The conversations show how hard top-tier GM designers—despite their power—had to advocate for their work, how often they failed, and how bitter they could be about what might have been.
Rybicki explained the pressure that the design studios were under after the launch of the Ford Mustang at the 1964 New York World’s Fair in April. “They sold 400,000 [Mustangs] the first year, and everybody was back knocking on our door, ‘Where is that—we’d better get things moving here now.’ We were a little late coming in with the Camaro, and the first one wasn’t all that exciting, because it was a rush project, and we did it off the Chevrolet X platform.”
Such forced compromises were a source of major frustration for both Rybicki and Mitchell. According to Rybicki, by June 1963, Chevrolet had designed and planned a four-seater that could’ve competed with the Mustang from the start. Bunkie Knudsen, however, couldn’t be convinced that Chevrolet could sell the sporty coupe. “Buick had the Riviera. Bill Mitchell sold that on his own to the Buick division. He was very strong for getting a personalized coupe, and Buick bought it,” Rybicki remembered.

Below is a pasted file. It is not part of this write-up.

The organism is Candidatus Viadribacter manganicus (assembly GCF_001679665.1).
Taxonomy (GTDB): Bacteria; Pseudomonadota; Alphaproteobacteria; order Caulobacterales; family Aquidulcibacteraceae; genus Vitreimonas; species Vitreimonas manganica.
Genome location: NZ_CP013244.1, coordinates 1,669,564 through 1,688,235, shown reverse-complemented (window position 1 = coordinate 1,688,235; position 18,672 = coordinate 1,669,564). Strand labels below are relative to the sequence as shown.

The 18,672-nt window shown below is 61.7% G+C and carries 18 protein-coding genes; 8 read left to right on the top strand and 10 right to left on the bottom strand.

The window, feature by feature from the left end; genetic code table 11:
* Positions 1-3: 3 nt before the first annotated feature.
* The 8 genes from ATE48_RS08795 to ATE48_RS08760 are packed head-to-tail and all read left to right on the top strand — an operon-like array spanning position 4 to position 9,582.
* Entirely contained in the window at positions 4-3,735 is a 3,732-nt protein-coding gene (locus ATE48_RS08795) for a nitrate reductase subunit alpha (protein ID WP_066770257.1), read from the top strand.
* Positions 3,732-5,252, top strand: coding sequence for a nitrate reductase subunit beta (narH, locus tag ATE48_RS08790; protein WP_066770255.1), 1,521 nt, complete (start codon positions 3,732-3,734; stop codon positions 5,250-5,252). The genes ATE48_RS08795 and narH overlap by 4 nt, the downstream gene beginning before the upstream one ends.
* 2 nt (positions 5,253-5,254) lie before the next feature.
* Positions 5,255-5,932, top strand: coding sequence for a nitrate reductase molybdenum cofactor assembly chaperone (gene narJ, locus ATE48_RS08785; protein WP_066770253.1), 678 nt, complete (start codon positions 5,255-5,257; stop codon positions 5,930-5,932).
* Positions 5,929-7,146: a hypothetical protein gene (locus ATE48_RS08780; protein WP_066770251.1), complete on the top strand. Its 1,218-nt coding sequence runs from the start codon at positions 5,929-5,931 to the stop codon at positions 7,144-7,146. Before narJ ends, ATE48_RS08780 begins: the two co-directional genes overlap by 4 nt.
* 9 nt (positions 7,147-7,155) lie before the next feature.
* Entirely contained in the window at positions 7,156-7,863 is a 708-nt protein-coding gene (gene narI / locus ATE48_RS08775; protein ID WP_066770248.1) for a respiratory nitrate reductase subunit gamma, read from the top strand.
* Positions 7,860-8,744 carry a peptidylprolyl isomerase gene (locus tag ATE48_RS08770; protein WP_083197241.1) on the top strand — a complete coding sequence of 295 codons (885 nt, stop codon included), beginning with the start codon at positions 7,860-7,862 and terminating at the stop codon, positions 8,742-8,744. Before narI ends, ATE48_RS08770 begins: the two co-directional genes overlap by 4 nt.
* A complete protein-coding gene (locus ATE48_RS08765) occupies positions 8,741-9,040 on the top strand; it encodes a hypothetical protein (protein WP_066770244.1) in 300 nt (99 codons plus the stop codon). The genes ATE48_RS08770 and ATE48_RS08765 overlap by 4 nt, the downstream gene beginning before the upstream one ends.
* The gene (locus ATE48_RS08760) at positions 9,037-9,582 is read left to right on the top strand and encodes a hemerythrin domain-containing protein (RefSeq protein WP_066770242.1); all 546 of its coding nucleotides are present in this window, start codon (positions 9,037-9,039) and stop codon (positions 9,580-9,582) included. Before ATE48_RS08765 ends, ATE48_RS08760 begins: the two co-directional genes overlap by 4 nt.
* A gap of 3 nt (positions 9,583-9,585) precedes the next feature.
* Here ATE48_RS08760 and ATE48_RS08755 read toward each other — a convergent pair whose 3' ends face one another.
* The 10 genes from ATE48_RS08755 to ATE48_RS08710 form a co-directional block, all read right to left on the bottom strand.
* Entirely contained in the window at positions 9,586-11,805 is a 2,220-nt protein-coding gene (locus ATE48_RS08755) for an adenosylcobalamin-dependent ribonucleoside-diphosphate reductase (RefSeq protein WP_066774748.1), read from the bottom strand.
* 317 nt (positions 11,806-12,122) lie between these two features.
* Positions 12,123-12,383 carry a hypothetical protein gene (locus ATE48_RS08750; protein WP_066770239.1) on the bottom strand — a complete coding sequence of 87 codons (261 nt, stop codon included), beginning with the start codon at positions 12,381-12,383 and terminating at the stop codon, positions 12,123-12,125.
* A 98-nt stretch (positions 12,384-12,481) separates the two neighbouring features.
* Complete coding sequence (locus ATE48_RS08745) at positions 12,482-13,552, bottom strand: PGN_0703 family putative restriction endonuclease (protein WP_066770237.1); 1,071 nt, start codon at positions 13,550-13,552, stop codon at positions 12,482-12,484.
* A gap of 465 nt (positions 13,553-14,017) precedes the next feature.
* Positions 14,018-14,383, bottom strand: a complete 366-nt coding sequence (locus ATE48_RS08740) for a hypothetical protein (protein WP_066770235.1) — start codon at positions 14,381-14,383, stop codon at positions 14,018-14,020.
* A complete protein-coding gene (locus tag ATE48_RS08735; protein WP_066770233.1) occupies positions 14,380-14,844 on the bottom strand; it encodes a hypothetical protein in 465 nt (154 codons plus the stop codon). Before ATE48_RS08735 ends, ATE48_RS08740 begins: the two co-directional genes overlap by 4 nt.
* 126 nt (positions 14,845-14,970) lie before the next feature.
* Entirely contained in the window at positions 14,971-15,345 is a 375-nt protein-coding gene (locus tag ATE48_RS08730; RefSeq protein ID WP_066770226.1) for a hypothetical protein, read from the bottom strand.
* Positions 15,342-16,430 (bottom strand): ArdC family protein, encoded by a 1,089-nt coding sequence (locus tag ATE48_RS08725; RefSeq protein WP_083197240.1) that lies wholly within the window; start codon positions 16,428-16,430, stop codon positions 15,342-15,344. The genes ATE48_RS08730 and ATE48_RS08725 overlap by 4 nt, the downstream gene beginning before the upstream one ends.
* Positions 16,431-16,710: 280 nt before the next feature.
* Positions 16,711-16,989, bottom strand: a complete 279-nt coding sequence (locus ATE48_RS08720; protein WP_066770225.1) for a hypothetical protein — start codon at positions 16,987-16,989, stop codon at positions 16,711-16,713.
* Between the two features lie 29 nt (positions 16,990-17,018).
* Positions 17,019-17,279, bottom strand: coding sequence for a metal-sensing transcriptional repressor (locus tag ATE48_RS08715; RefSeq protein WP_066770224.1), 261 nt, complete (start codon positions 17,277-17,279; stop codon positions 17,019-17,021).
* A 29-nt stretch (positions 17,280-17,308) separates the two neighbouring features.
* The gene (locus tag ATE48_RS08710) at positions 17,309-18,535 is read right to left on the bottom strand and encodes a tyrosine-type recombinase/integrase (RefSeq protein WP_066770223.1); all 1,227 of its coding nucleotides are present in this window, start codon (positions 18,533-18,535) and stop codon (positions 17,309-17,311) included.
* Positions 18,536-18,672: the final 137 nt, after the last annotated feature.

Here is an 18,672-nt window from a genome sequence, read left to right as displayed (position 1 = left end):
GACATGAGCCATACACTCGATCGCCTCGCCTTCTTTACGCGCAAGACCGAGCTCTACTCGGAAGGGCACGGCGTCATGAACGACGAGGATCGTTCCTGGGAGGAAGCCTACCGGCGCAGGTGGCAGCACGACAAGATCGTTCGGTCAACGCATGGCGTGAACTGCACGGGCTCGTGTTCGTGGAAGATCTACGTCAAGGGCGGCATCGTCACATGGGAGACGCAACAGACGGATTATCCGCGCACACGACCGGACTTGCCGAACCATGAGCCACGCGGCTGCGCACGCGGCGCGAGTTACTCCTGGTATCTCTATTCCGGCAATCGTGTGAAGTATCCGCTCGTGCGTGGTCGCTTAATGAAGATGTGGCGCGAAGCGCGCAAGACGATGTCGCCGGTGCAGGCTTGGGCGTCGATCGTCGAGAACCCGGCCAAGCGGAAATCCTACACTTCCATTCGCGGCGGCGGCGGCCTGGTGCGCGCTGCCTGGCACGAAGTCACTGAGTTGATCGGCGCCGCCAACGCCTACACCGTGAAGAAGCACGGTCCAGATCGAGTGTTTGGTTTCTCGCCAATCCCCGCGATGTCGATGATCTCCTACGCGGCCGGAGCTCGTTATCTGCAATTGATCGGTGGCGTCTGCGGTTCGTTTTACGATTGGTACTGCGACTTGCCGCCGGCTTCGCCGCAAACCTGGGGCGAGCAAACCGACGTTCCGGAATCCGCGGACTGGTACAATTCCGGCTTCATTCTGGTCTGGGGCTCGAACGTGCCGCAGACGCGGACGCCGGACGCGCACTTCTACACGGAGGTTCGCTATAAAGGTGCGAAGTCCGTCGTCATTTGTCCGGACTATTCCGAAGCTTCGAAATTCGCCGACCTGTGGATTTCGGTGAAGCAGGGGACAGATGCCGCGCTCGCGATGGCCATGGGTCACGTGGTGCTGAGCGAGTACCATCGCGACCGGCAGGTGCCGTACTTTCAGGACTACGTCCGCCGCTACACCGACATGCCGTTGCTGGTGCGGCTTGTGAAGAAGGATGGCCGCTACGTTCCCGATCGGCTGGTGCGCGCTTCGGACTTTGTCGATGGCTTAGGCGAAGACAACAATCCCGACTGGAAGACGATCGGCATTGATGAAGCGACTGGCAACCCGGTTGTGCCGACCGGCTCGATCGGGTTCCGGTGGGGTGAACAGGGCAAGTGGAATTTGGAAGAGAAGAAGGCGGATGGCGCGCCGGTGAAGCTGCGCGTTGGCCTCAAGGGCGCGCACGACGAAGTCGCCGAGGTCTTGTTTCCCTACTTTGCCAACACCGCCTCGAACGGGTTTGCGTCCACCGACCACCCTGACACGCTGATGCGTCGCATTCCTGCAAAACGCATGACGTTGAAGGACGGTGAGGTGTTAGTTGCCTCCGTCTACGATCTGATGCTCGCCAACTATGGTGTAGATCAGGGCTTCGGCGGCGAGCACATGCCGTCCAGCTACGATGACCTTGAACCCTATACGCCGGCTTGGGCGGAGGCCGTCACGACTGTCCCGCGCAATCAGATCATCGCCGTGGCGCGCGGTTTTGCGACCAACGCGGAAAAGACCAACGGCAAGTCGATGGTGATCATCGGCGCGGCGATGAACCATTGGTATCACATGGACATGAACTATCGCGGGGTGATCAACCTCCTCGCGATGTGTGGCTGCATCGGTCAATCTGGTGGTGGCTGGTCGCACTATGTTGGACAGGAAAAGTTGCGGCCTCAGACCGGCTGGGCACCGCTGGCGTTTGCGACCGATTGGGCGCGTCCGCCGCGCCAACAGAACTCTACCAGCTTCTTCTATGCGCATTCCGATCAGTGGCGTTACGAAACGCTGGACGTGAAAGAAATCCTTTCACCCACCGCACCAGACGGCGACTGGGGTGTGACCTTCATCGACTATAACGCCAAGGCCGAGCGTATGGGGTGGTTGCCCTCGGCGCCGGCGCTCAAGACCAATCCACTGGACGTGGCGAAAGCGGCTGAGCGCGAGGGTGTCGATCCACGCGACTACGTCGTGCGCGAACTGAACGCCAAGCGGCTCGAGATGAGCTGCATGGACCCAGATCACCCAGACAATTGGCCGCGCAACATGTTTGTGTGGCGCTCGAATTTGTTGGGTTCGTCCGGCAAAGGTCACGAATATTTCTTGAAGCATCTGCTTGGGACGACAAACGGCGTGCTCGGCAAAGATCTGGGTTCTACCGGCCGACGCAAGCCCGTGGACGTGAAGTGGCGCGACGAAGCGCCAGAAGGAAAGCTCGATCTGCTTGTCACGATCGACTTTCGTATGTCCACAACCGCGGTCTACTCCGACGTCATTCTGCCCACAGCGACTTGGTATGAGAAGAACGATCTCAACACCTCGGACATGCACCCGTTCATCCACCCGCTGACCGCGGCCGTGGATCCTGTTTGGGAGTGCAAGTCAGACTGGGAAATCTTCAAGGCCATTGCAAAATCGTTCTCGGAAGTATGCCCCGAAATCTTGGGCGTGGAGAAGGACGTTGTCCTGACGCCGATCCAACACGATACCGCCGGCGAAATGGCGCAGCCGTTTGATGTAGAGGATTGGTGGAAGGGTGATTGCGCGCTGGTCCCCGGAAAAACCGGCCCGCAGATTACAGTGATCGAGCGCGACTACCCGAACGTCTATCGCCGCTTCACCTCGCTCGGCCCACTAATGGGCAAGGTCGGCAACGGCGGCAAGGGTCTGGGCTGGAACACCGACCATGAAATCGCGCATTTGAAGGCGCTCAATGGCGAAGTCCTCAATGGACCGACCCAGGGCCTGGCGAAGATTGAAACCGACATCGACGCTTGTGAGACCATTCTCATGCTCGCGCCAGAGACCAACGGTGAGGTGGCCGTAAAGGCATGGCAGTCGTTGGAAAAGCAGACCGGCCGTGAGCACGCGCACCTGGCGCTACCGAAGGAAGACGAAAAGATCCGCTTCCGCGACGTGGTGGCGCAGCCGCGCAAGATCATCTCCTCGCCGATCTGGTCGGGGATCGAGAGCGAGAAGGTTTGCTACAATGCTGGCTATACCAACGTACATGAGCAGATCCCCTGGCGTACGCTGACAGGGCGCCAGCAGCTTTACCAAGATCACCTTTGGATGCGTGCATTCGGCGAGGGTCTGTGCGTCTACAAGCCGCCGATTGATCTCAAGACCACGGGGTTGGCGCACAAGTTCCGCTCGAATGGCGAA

If Buick bought into the concept of a larger, four-seat sport coupe, the potential for a smaller, sportier two-door at Chevrolet could be substantial.
“We looked at the volumes that Buick was turning out the first years,” Rybicki said. “I was running Chevrolet studio at the time, and I sat down with the team, and we had a little discussion about it. Buick can sell X number of cars in one year at that price, what if we did a little personalized car? How many would Chevrolet sell if the price were right?
“We wouldn’t go the Buick route because that’s a more formal, sophisticated, four-place automobile. We’d do something to appeal to the youth of America. Something sporty and dynamic. We talked ourselves into it. I came to Bill [Mitchell] and I chatted with him about it, and he said, ‘Well, all right, if you want to do it, go ahead and do it. You got room.'”